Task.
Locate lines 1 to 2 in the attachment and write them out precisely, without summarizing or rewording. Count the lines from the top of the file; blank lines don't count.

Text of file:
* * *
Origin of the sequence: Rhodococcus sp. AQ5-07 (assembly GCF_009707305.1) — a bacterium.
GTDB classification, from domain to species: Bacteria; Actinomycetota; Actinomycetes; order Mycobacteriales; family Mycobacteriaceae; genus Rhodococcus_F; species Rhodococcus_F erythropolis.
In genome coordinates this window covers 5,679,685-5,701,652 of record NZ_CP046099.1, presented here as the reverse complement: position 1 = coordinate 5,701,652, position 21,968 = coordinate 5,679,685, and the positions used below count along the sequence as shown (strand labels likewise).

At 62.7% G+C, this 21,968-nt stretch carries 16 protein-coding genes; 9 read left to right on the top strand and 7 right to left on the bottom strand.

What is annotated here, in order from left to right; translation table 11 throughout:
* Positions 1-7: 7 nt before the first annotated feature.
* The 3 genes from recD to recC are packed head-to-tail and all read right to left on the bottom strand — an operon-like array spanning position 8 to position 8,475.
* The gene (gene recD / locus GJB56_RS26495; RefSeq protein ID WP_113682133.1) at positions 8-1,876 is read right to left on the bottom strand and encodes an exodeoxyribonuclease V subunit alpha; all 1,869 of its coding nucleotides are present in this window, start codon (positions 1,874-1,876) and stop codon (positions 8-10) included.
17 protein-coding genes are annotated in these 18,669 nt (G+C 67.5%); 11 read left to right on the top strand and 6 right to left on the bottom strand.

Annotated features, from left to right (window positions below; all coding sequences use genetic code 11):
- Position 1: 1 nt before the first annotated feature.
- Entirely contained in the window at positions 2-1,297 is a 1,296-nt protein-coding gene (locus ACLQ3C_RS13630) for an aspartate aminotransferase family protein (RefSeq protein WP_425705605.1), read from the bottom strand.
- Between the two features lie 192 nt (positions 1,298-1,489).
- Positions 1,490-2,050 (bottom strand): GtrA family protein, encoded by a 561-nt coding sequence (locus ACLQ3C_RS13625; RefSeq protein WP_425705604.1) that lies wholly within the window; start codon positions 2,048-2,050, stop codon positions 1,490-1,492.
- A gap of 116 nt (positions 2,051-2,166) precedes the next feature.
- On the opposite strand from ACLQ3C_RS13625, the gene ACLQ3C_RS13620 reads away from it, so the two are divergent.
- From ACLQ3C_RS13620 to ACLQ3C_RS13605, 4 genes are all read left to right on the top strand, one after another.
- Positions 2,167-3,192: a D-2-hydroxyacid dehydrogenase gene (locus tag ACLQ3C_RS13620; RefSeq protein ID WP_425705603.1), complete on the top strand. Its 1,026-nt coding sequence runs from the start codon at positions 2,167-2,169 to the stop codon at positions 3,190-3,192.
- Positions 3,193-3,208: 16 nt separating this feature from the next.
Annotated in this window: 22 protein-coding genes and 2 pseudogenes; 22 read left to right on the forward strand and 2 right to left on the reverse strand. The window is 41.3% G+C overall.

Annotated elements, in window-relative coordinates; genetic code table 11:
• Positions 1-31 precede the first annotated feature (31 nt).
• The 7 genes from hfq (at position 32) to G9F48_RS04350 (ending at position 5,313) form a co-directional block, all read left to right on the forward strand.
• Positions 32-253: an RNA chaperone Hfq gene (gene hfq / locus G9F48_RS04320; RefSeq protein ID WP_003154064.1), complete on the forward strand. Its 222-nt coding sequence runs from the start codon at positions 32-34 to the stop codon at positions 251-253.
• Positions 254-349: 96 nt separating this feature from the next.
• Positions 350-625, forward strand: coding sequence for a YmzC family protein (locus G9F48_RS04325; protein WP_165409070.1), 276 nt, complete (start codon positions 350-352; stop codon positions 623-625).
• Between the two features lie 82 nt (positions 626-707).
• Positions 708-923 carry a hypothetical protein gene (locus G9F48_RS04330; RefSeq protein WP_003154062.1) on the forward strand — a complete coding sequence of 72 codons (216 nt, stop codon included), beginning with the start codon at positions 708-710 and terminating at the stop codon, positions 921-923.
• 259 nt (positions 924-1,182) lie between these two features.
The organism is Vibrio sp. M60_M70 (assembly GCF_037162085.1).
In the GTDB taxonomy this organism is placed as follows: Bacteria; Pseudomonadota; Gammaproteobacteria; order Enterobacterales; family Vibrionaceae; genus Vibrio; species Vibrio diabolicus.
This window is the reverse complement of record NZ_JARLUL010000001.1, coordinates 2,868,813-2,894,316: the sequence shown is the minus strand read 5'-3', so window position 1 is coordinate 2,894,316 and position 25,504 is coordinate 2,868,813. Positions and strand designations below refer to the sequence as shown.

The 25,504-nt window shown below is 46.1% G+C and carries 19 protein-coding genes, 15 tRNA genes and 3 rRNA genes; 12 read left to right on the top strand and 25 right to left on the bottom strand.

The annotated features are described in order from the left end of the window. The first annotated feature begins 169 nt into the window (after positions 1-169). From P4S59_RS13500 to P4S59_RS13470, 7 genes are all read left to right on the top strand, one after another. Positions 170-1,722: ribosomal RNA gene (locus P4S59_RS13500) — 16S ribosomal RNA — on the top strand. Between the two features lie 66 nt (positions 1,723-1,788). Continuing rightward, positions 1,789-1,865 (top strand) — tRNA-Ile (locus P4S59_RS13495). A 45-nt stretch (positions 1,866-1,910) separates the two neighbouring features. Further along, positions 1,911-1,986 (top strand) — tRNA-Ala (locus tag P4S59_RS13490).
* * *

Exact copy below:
Origin of the sequence: Rhodococcus sp. AQ5-07 (assembly GCF_009707305.1) — a bacterium.
GTDB classification, from domain to species: Bacteria; Actinomycetota; Actinomycetes; order Mycobacteriales; family Mycobacteriaceae; genus Rhodococcus_F; species Rhodococcus_F erythropolis.